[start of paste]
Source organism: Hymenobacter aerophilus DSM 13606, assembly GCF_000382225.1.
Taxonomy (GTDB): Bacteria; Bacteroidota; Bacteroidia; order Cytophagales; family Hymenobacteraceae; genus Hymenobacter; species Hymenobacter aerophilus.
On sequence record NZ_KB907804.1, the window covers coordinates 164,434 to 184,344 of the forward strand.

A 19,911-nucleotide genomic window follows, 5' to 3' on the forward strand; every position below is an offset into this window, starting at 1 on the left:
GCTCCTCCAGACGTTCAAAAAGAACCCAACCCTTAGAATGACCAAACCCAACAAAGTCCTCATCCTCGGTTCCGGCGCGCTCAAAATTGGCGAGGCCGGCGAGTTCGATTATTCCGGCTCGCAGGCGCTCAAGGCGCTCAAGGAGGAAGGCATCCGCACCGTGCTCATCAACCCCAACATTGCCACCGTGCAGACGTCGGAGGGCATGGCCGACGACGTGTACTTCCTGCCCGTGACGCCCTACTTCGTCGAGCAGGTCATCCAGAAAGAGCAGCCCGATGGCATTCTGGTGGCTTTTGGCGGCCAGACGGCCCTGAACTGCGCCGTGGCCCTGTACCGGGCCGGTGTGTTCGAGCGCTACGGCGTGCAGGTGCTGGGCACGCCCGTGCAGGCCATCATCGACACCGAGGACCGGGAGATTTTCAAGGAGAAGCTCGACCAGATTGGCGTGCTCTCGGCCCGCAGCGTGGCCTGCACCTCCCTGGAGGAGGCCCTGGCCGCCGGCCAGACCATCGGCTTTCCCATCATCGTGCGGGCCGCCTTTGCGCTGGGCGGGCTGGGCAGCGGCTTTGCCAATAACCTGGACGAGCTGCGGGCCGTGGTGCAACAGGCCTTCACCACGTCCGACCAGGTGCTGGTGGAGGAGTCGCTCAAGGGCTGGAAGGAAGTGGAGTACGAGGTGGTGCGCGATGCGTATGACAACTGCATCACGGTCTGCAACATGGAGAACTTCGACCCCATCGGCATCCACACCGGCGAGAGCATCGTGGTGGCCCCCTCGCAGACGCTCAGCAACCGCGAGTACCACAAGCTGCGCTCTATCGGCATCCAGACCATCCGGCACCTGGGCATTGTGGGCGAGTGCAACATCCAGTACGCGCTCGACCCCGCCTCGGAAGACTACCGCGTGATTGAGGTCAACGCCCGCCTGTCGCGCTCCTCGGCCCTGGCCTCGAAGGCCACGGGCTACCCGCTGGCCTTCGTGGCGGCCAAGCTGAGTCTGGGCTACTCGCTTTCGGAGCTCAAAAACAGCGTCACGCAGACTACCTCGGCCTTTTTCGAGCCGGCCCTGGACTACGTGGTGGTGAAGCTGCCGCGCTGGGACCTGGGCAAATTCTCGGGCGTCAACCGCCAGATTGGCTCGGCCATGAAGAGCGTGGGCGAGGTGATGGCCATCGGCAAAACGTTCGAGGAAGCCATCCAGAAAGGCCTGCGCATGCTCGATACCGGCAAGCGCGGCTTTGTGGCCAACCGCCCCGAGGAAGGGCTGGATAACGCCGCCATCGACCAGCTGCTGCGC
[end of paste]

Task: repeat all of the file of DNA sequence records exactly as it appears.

Source organism: Hymenobacter aerophilus DSM 13606, assembly GCF_000382225.1.
Taxonomy (GTDB): Bacteria; Bacteroidota; Bacteroidia; order Cytophagales; family Hymenobacteraceae; genus Hymenobacter; species Hymenobacter aerophilus.
On sequence record NZ_KB907804.1, the window covers coordinates 164,434 to 184,344 of the forward strand.

A 19,911-nucleotide genomic window follows, 5' to 3' on the forward strand; every position below is an offset into this window, starting at 1 on the left:
GCTCCTCCAGACGTTCAAAAAGAACCCAACCCTTAGAATGACCAAACCCAACAAAGTCCTCATCCTCGGTTCCGGCGCGCTCAAAATTGGCGAGGCCGGCGAGTTCGATTATTCCGGCTCGCAGGCGCTCAAGGCGCTCAAGGAGGAAGGCATCCGCACCGTGCTCATCAACCCCAACATTGCCACCGTGCAGACGTCGGAGGGCATGGCCGACGACGTGTACTTCCTGCCCGTGACGCCCTACTTCGTCGAGCAGGTCATCCAGAAAGAGCAGCCCGATGGCATTCTGGTGGCTTTTGGCGGCCAGACGGCCCTGAACTGCGCCGTGGCCCTGTACCGGGCCGGTGTGTTCGAGCGCTACGGCGTGCAGGTGCTGGGCACGCCCGTGCAGGCCATCATCGACACCGAGGACCGGGAGATTTTCAAGGAGAAGCTCGACCAGATTGGCGTGCTCTCGGCCCGCAGCGTGGCCTGCACCTCCCTGGAGGAGGCCCTGGCCGCCGGCCAGACCATCGGCTTTCCCATCATCGTGCGGGCCGCCTTTGCGCTGGGCGGGCTGGGCAGCGGCTTTGCCAATAACCTGGACGAGCTGCGGGCCGTGGTGCAACAGGCCTTCACCACGTCCGACCAGGTGCTGGTGGAGGAGTCGCTCAAGGGCTGGAAGGAAGTGGAGTACGAGGTGGTGCGCGATGCGTATGACAACTGCATCACGGTCTGCAACATGGAGAACTTCGACCCCATCGGCATCCACACCGGCGAGAGCATCGTGGTGGCCCCCTCGCAGACGCTCAGCAACCGCGAGTACCACAAGCTGCGCTCTATCGGCATCCAGACCATCCGGCACCTGGGCATTGTGGGCGAGTGCAACATCCAGTACGCGCTCGACCCCGCCTCGGAAGACTACCGCGTGATTGAGGTCAACGCCCGCCTGTCGCGCTCCTCGGCCCTGGCCTCGAAGGCCACGGGCTACCCGCTGGCCTTCGTGGCGGCCAAGCTGAGTCTGGGCTACTCGCTTTCGGAGCTCAAAAACAGCGTCACGCAGACTACCTCGGCCTTTTTCGAGCCGGCCCTGGACTACGTGGTGGTGAAGCTGCCGCGCTGGGACCTGGGCAAATTCTCGGGCGTCAACCGCCAGATTGGCTCGGCCATGAAGAGCGTGGGCGAGGTGATGGCCATCGGCAAAACGTTCGAGGAAGCCATCCAGAAAGGCCTGCGCATGCTCGATACCGGCAAGCGCGGCTTTGTGGCCAACCGCCCCGAGGAAGGGCTGGATAACGCCGCCATCGACCAGCTGCTGCGC